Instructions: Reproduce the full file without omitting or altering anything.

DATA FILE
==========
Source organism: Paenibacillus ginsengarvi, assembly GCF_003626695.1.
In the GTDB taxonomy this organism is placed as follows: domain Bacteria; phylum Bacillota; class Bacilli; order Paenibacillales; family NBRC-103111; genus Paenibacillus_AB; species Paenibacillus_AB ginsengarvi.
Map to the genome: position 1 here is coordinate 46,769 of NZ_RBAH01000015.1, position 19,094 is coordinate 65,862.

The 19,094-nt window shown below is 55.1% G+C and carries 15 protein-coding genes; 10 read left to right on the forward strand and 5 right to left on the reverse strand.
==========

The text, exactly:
Source organism: Paenibacillus ginsengarvi, assembly GCF_003626695.1.
In the GTDB taxonomy this organism is placed as follows: domain Bacteria; phylum Bacillota; class Bacilli; order Paenibacillales; family NBRC-103111; genus Paenibacillus_AB; species Paenibacillus_AB ginsengarvi.
Map to the genome: position 1 here is coordinate 46,769 of NZ_RBAH01000015.1, position 19,094 is coordinate 65,862.

The 19,094-nt window shown below is 55.1% G+C and carries 15 protein-coding genes; 10 read left to right on the forward strand and 5 right to left on the reverse strand.